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Breaking News: Outbreak of Earthquakes

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posted on Feb, 26 2008 @ 10:20 PM
Is this normal? I have never heard of so many quakes happening in the same day. All the links below are to recent quake data.

Coast of Portugal
Coast of Greece
United Kingdom

posted on Feb, 26 2008 @ 10:47 PM
The swarm of quakes down on the MexiCali border has my attention at the moment. Keep digging. Earthquakes are fascinating. I spent half the day learning about pole shifts. It's all good.

posted on Feb, 26 2008 @ 10:55 PM
Birth pangs? Is that what they're called? We are in the end times, so it seems. (I hope I'm not bumming anyone out.)

posted on Feb, 26 2008 @ 10:58 PM
New quake reported. 3.0 in Turkey.

posted on Feb, 26 2008 @ 11:00 PM
It's not as though they are all along one single plate or fault line, my best guess would be that...

The Earth has gas!


Mother Earth is floating air biscuits.

Interesting times people.


posted on Feb, 26 2008 @ 11:04 PM
The quake in England is now being reported as three seperate quakes. Two measuring 4.7, the other 4.9.

The quake off the coast of Greece is now being reported as two seperate quakes.

EDIT to add: Now adjusted to 5.3 in England.

[edit on 2/26/0808 by jackinthebox]

posted on Feb, 26 2008 @ 11:17 PM

Originally posted by jackinthebox
Is this normal?

Yep... Very normal to have this many (and lots more) earthquakes in a day.


posted on Feb, 26 2008 @ 11:17 PM
Here's a link to the USGS earthquake site:

Looking over the number of occurences as well as where the local fault lines are, I think that all but the UK quake are normal and commonplace.

posted on Feb, 26 2008 @ 11:23 PM
reply to post by Zarniwoop

I watch a disaster information service and they NEVER report the average of three or four quakes a day over 5.0. I wonder why they bother to report the ones they do.

Thanks for the post though. Now I can go to bed soon.

posted on Feb, 26 2008 @ 11:43 PM
reply to post by jackinthebox

Haha... No problem

Assuming you are watching one of those world maps with icons tracking earthquakes, volcanoes, bio-hazards, plane crashes, etc?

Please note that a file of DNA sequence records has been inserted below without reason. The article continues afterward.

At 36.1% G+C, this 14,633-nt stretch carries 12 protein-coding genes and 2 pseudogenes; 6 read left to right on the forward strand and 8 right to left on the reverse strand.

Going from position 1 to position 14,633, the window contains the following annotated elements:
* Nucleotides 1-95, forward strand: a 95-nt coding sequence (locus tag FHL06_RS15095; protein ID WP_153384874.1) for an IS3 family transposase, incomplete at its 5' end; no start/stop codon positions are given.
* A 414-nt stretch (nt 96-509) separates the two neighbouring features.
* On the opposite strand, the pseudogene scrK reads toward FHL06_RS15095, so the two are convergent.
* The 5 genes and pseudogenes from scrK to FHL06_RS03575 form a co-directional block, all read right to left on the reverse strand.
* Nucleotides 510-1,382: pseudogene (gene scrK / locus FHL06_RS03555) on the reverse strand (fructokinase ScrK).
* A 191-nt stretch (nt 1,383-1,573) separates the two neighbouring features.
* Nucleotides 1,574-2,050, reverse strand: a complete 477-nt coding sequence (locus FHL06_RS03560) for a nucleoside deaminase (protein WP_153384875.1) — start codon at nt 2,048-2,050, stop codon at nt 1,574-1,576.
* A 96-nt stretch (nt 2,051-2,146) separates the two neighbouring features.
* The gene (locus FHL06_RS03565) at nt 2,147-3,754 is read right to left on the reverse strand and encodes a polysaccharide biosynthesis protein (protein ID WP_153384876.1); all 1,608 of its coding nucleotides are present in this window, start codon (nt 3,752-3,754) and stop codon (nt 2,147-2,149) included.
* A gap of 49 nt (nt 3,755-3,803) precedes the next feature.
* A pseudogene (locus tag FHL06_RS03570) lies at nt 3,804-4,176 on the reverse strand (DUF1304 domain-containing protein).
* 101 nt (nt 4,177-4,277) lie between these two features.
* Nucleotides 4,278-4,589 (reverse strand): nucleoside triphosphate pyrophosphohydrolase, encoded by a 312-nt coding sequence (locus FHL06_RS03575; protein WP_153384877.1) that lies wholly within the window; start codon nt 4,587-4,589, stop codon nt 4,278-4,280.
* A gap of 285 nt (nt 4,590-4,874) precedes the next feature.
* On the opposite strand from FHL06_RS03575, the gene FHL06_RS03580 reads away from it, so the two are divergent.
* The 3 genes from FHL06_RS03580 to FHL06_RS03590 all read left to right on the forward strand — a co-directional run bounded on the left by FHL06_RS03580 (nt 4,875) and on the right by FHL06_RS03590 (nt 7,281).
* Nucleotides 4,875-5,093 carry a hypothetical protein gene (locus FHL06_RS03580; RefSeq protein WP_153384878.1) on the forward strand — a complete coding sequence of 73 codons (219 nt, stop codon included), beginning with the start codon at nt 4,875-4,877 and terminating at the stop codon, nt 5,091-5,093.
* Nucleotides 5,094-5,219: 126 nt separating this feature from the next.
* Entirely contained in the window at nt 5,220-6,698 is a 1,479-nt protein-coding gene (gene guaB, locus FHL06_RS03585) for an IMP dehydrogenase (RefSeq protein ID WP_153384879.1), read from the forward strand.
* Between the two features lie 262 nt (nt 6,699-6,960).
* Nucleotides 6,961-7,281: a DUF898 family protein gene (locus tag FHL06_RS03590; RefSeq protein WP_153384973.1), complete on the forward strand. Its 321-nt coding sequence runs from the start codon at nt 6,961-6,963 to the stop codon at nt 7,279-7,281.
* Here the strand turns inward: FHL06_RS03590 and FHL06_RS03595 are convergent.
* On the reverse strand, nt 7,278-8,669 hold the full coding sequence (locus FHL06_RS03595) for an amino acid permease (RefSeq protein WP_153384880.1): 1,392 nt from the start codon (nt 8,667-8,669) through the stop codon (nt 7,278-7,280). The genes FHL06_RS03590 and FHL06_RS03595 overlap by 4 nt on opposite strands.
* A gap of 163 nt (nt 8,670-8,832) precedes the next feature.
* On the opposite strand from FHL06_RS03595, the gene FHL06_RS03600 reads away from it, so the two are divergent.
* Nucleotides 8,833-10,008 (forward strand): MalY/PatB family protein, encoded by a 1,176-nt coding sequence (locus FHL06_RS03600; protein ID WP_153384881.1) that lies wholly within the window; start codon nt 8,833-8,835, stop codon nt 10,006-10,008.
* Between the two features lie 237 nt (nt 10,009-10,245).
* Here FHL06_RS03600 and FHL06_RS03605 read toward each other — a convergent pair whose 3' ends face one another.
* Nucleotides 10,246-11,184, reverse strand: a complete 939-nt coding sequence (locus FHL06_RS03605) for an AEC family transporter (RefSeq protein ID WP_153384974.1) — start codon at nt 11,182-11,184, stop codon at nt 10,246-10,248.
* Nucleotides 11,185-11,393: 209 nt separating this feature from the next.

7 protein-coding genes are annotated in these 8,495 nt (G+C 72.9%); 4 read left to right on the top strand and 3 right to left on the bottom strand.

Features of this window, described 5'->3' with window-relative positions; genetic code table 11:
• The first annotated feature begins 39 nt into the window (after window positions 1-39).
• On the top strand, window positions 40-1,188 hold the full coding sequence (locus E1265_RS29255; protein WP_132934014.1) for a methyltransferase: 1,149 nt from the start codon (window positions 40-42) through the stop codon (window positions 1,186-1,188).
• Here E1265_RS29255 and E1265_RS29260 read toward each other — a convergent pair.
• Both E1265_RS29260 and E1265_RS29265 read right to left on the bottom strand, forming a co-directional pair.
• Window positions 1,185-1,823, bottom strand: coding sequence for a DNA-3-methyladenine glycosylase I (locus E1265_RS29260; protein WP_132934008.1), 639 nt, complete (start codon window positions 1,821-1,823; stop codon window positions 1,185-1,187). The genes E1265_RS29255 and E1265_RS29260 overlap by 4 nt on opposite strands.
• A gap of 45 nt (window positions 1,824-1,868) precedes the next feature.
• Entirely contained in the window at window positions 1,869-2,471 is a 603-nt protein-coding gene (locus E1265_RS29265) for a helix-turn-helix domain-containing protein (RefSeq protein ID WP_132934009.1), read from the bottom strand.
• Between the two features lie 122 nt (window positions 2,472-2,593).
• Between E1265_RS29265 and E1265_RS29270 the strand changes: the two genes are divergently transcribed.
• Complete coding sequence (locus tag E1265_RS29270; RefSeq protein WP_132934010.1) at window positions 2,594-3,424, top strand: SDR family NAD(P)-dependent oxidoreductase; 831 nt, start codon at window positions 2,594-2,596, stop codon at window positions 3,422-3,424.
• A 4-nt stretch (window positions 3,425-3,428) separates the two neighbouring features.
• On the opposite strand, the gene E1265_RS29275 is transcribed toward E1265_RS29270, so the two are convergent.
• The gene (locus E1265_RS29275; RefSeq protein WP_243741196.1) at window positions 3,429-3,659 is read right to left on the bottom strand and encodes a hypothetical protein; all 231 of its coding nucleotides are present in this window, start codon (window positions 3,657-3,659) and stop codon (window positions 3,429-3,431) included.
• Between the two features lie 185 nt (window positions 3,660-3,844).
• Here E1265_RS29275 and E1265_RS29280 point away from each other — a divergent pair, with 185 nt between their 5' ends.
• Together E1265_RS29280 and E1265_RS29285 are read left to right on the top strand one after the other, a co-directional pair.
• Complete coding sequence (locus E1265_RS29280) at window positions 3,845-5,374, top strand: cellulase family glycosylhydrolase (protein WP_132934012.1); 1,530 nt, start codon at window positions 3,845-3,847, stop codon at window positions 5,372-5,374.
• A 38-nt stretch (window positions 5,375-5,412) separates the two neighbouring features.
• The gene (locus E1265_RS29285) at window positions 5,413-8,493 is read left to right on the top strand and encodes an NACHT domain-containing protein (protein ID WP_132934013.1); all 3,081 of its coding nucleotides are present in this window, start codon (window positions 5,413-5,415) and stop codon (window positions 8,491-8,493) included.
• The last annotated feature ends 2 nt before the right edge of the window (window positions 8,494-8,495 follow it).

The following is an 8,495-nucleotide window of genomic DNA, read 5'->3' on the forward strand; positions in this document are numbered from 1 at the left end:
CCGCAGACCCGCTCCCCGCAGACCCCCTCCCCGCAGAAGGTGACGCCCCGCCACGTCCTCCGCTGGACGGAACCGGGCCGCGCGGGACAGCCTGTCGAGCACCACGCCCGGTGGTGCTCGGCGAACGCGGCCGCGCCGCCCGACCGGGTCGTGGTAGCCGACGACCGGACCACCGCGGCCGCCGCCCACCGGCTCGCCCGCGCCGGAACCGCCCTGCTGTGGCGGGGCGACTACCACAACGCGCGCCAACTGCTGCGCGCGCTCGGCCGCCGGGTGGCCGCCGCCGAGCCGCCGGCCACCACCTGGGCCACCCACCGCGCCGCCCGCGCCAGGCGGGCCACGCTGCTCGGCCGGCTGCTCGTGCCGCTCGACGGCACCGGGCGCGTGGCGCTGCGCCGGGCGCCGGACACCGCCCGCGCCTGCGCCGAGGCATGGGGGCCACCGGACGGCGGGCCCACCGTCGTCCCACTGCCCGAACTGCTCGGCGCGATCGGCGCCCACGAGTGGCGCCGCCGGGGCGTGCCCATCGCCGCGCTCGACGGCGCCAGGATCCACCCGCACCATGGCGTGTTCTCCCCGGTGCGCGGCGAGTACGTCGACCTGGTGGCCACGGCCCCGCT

I think those sites are intended to freak people out with all the hazard icons. Just a thought.

posted on Feb, 26 2008 @ 11:56 PM
reply to post by Zarniwoop

Yup, it's one of those maps.

A few more 4 pointers in Syria and Turkey BTW.

posted on Feb, 26 2008 @ 11:58 PM
Another little one in Alaska this time.

AND another one off Portugal. Maybe I just never really paid attention. Maybe because someone told me once before that little earthquakes happen all the time.

[edit on 2/27/0808 by jackinthebox]

posted on Feb, 27 2008 @ 12:25 AM
Another one just inland on the souther coast of Spain, east of Gibralter.

Another one to the west of Gibralter, in the ocean off the coast of Portugal.

posted on Feb, 27 2008 @ 12:27 AM
Here's a cool link with the historic seismicity plotted on a chart with magnitudes for England and vicinity. Historic UK Seismicity USGS link

posted on Feb, 27 2008 @ 12:33 AM
I wonder how often there have been 3 or more quakes over 5.0 within a couple of days in different parts of the world? I'm not sure how much damage a quake of that size would do to a city. Lots of variables. California will probably get a lot bigger one in a couple of years.

This reminds me of an experiment I will try again. I wonder if you live on the San Andreas fault if the ground moves quite often?

posted on Feb, 27 2008 @ 01:26 AM
The most interesting aspect of these quakes to me is the humming noise that people in the UK are reporting. That just seems odd to me and reminds me of something out of "The Langoliers" by Stephen King.

posted on Feb, 27 2008 @ 03:29 AM
i live on the outskirts of london, and i felt it, around 1am, it went on for about 10 seconds and there was a faint humming noise with it. my first quake, and it puzzled me at the time to no end.

posted on Feb, 27 2008 @ 06:24 AM
reply to post by Karlhungis

Power or phone lines humming because of the frequency or vibration?
They sometimes do this if the wind is strong enough too - like a guitar string?

I remember hearing it during the birmingham earthquake a few years back.

posted on Feb, 27 2008 @ 08:07 AM
does the humming usually happen with earthquakes in built up areas?

posted on Feb, 27 2008 @ 12:51 PM
Just over a year ago I was listening to NPR when the latest edition of SoundClips came on. This segment is one of my favourites considering I work in the business of sound, so I naturally turned it up. What I heard simply blew me away!

It was a seismographic recording of the Earth taken from multiple locations around the world simultaneously. They had to speed up the recording to be able to hear all of the subsonic can hear waves breaking on beaches all around the world...and earthquakes going off like popcorn!

"Hearing Earth: Rumblings of a Complex Planet" listen to the piece here it's just under 3 mintes long.

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